Off-Site Movement of Picloram From A Coastal Plain Kudzu Site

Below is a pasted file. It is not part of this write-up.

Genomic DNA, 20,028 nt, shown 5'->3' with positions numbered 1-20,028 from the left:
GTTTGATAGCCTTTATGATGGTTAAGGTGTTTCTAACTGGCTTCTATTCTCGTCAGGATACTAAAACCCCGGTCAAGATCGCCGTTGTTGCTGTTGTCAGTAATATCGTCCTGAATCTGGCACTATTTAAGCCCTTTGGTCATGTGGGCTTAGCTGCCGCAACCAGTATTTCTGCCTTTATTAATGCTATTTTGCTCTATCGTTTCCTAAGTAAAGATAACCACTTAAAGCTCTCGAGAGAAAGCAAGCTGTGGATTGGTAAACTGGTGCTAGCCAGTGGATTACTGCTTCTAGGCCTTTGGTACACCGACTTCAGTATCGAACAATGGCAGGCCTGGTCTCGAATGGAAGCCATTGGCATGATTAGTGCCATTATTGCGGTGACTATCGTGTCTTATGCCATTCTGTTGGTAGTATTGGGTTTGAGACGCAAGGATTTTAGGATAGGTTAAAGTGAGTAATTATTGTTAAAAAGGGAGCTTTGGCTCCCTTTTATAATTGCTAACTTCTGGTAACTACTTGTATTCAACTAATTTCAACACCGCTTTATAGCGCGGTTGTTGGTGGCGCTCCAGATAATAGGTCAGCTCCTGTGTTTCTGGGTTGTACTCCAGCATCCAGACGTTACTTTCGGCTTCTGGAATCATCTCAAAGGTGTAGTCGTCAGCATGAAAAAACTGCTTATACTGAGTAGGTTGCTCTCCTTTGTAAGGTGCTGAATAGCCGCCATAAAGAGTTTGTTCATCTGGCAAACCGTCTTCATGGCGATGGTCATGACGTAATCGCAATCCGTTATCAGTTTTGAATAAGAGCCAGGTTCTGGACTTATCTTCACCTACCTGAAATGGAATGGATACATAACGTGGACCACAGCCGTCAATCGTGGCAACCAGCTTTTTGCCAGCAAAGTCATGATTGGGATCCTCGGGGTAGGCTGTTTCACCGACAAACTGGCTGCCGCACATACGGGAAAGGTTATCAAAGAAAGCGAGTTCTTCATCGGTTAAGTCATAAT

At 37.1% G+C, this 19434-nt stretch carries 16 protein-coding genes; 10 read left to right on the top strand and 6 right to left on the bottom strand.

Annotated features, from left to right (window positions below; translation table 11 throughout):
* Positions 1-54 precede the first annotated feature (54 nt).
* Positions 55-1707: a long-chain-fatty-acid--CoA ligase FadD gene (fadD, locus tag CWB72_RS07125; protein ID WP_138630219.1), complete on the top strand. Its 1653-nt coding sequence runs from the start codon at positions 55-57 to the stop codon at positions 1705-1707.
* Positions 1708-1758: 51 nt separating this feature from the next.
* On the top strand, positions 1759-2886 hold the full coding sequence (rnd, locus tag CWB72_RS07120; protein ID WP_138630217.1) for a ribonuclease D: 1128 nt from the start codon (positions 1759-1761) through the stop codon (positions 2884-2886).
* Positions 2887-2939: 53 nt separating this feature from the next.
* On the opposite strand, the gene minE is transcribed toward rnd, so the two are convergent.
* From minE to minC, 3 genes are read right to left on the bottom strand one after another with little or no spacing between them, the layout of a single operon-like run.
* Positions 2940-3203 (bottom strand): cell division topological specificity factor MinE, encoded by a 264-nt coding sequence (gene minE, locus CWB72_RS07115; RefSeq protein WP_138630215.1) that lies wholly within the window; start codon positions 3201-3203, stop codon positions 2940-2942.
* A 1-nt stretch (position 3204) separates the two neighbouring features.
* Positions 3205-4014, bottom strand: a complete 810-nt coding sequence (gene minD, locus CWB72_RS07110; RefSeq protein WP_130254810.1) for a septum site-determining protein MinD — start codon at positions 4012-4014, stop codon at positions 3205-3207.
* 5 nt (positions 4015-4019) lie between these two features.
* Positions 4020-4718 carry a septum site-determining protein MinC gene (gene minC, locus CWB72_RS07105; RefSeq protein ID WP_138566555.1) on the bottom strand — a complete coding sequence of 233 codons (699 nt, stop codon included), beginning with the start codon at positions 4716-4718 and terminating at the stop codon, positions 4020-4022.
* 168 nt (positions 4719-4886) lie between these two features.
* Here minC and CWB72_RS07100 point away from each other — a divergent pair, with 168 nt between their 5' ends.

Picloram (4-amino-3,5,6-trichloro-picolinic acid) was aerially applied to a longleaf pine (Pinus palustris L.) site in the upper coastal plain of Alabama to control kudzu (Pueraria lobata (Willd.) Ohwi). Granules (10% ai [active ingredient]) were spread at a rate of 56 kg/ha to sandy loam Typic Paleudult soils. Movement was monitored with mineral soil samples, tension-cup lysimeters, flow-proportional streamflow samplers, and discrete samplers. Picloram levels in the upper 15 cm of mineral soil peaked at 2,250 to 959 µg/kg 25 days after the application, depending on slope position, and declined to the 289 to 126 µg/kg range 1 year later. In soil solution picloram appeared at a depth of 0.4 m between 26 and 273 days after application. Only 25% of the lysimeters consistently contained detectable residues. Maximum picloram levels in soil solution were 130, 450, and 191 µg/L for ridge, mid, and toe slope positions, respectively. Four days after the herbicide application, 68 µg/L picloram was detected in streamflow below the treated area. A maximum of 77 µg/L occurred 18 days after the application and immediately after a storm of 25 mm. Downstream levels dropped to < 10 µg/L after 90 days and < 2 µg/L after 200 days but climbed again into the 20-30 3g/L range 475 days later. Most of the initial off-site movement came from a perennial stream in the treated area. Picloram levels in this stream were similar to those observed downstream but occurred earlier, were higher (up to 241 µg/L), and dropped below 2 µg/L faster (after day 150).